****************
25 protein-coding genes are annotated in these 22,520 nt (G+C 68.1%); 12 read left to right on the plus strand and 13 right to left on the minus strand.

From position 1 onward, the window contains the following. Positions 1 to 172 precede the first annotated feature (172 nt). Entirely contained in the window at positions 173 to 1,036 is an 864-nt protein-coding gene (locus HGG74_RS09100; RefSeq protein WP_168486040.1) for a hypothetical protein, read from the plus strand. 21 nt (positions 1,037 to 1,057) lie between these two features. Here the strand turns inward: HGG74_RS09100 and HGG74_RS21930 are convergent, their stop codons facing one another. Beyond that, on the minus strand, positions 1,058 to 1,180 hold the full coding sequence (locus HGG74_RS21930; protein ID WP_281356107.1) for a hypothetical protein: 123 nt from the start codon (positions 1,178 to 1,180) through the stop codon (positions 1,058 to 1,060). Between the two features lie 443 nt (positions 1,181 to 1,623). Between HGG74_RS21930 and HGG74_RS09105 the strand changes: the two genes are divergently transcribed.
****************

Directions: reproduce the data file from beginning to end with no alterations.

25 protein-coding genes are annotated in these 22,520 nt (G+C 68.1%); 12 read left to right on the plus strand and 13 right to left on the minus strand.

From position 1 onward, the window contains the following. Positions 1 to 172 precede the first annotated feature (172 nt). Entirely contained in the window at positions 173 to 1,036 is an 864-nt protein-coding gene (locus HGG74_RS09100; RefSeq protein WP_168486040.1) for a hypothetical protein, read from the plus strand. 21 nt (positions 1,037 to 1,057) lie between these two features. Here the strand turns inward: HGG74_RS09100 and HGG74_RS21930 are convergent, their stop codons facing one another. Beyond that, on the minus strand, positions 1,058 to 1,180 hold the full coding sequence (locus HGG74_RS21930; protein ID WP_281356107.1) for a hypothetical protein: 123 nt from the start codon (positions 1,178 to 1,180) through the stop codon (positions 1,058 to 1,060). Between the two features lie 443 nt (positions 1,181 to 1,623). Between HGG74_RS21930 and HGG74_RS09105 the strand changes: the two genes are divergently transcribed.